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Model X Buy Back

Discussion in 'Model X' started by NewTMSMan, Dec 23, 2017.

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  1. NewTMSMan

    NewTMSMan Member

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    Curious about opinions regarding a potential buy back offer from Tesla.

    First, they are reducing their proposed offer by the $7500 Tax Credit. My opinion is that the tax credit is not guaranteed and they should not be unduly enriched by me passing through the tax credit that is related to the sale of a vehicle that they are buying back. Their argument is that the tax credit is built in to the depreciation of the vehicle and every Model X sold is worth $7500 less than what everyone paid immediately. Thoughts?

    Second I have spent unrecoverable money on registration fees and on Xpel and paint coating, totalling approximately $4,000, which Tesla has not offered to compensate for. Thoughts?

    Interested also in any experience anyone can share on this process.
     
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  2. GOPJEW

    GOPJEW Member

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    The $7500 is BS unless they are discounting cars by $7500 when this goes away and they put that in writing.

    The $7500 is a federal tax credit and that can ONLY be claimed by the ORIGINAL purchaser (i.e. - you DON’T get that value on the old leases and I bet they don’t give a $7500 credit off of the lease now - It’d be interesting to see someone’s new lease documents to see if Tesla is putting the price of the car minus the $7500 or at full value as they get the $7500 credit - I bet they aren’t).

    I don’t think you can hold them accountable for your aftermarket purchases - i would check your state’s lemon laws to see what it says - if the lemon law allows for this you may have some recourse.

    Sorry to hear about your pain.
     
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  3. NewTMSMan

    NewTMSMan Member

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    Thanks for the reply. Interestingly they do increase the residual for leases by $7500, to basically reduce your payments, but I still agree with your thoughts on this.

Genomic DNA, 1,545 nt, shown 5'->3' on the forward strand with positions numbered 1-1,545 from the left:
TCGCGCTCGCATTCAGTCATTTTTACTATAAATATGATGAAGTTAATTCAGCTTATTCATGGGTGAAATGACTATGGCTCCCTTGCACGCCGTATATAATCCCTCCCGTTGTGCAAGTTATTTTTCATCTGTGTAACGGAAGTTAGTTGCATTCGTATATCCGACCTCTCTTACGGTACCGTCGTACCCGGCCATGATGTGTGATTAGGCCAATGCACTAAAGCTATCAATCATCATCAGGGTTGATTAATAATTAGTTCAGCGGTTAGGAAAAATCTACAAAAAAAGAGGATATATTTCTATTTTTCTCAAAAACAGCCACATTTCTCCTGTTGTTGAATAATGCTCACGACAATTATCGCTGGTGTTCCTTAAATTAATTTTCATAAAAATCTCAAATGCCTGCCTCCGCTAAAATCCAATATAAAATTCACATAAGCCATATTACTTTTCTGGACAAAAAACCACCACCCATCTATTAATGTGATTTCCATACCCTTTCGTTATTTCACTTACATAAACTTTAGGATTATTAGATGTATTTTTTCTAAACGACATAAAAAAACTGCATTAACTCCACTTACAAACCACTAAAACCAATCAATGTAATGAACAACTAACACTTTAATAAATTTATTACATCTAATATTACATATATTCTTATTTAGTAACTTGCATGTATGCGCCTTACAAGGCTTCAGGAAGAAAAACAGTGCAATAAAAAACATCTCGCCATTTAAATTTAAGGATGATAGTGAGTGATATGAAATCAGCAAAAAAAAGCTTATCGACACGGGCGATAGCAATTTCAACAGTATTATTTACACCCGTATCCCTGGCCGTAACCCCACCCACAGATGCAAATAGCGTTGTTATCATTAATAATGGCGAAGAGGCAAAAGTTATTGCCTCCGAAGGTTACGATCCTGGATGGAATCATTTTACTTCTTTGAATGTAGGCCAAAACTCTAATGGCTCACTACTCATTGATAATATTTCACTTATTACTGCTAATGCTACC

4. GOPJEW

    GOPJEW Member

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    That’s good to hear about the leases - US Bank definitely did NOT in my lease with them - but this was early on and I am glad to see Tesla taking care of it’s customers that way - it would have been an easy sleight of hand for them and I am glad to see they are being above board.

    Regarding yours, assuming they are simply deducting a reasonable mileage/time factor in the payment to you, in reality the $7500 tax credit saves you A LOT more in post-tax dollars so I’d consider that a bonus to you (my CPA was all over me to buy my new one this year in case it went away).

    Good luck!
     
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  5. Eclectic

    Eclectic Member

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    The tax credit is none of Tesla's business. It is a payment that goes from taxpayers to you, with the only intermediary being the government. Tesla doesn't pay for it and they shouldn't expect to profit from it in a buyback. If the credit came from Tesla, that's another story. It doesn't. They're trying to confuse and rip you off.
     
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  6. verygreen

    verygreen Curious member

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    It's a given they'll try to lowball you. Whenever you blink first or not on the other hand is up to you and some other circumstances. I.e. is the car a lemon-law buyback or for some other reasons, how many miles did you put on the car and so on.